Friday 27 January 2012

Northern Irish death certs to record parents' names

The General Register Office of Northern Ireland (GRONI) has announced that future death registrations in Northern Ireland will include provision for noting the names of the deceased's parents. New regulations are to be drafted for implementation later this year and will be modelled on the Scottish system; provision of the information will be voluntary, and requires informants only to provide information they have knowledge of.

Confirmation of the change to Northern Ireland's civil registration system was sent to CIGO, the Council for Irish Genealogical Organisations, which has long campaigned to improve the data recorded on death registrations across the island of Ireland.

Informants of death in the Republic of Ireland have been required to provide the names of the deceased's parents since December 2005. It followed a change in the law secured when CIGO appealed to the then Minister for Social Welfare, Mary Coughlan TD, drawing attention to the fact that the United Nations had long promoted the need for universal registration of 'vital' events and had produced a 'Model Civil Registration Law’ to assist developing Third World countries!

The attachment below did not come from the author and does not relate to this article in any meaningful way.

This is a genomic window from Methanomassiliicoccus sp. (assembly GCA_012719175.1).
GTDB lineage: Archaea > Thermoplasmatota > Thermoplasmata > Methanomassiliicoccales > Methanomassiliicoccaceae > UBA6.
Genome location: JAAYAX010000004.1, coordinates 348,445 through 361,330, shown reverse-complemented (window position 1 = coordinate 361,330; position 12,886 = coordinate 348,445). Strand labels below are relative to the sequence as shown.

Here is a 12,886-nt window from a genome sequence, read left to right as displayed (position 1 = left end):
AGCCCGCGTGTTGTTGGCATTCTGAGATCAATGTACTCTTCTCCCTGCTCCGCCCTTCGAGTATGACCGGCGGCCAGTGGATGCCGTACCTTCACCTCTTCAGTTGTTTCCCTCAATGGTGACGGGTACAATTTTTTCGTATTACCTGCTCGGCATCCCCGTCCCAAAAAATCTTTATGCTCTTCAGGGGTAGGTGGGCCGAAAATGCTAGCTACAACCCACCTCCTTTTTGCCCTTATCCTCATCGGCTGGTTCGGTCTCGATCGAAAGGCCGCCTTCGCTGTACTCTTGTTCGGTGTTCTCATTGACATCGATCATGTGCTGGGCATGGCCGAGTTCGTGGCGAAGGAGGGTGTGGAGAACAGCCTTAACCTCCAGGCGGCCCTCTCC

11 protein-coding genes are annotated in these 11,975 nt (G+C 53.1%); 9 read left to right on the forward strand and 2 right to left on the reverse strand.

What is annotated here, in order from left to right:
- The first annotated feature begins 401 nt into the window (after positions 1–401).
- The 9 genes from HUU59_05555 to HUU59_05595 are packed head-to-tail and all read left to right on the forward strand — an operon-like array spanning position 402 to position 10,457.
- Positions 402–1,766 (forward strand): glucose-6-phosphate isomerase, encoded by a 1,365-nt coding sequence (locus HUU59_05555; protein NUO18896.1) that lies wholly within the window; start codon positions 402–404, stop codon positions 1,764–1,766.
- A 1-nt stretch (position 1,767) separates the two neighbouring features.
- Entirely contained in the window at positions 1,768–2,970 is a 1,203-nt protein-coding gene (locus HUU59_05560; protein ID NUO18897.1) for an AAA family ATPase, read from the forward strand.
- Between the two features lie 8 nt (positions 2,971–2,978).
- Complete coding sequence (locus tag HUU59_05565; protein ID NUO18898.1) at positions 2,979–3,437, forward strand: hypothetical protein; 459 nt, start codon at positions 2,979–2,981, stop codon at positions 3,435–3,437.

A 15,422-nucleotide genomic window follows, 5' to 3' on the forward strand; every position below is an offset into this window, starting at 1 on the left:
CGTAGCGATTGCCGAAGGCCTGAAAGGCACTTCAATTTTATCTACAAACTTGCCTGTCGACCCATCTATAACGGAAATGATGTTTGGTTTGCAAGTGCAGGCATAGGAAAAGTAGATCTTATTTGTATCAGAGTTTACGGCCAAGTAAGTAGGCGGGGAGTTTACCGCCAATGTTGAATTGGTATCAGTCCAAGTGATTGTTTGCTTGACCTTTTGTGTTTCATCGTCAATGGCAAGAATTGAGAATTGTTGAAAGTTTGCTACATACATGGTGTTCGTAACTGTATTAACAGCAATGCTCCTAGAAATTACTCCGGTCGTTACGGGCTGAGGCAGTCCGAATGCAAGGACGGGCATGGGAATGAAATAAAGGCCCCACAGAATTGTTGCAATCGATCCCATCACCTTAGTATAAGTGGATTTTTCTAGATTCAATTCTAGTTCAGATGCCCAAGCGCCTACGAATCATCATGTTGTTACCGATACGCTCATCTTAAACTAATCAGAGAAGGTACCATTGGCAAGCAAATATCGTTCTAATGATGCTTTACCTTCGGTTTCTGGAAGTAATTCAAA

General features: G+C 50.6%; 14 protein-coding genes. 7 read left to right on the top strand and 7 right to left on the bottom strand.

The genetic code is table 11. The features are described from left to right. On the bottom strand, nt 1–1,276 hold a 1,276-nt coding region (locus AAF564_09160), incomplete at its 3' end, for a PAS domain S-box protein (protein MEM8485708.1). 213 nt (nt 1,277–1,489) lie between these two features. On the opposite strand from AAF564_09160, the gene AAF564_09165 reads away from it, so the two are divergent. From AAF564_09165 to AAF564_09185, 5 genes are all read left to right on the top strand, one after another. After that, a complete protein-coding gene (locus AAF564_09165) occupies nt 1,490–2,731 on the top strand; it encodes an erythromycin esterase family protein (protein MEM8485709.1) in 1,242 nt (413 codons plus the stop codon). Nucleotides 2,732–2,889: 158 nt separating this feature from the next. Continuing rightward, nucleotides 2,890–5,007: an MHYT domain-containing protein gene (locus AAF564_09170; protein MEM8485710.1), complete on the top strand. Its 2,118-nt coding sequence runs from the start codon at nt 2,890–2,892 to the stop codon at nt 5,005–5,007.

While the Republic responded quickly, GRONI was slow to move on the issue. However, the campaign received a huge boost in 2009 when CIGO executive liaison officers Steven Smyrl and Robert Davison appeared before the Northern Ireland Assembly’s Finance & Personnel Scrutiny Committee to give evidence about civil registration practices in Northern Ireland. They made a convincing case for Northern Ireland to follow the Republic’s lead and to begin noting the name of each deceased person’s mother and father.

Across Britain and Ireland, this now leaves only England & Wales to recognise the value of, and commit to, this important provision for future generations and future genealogists.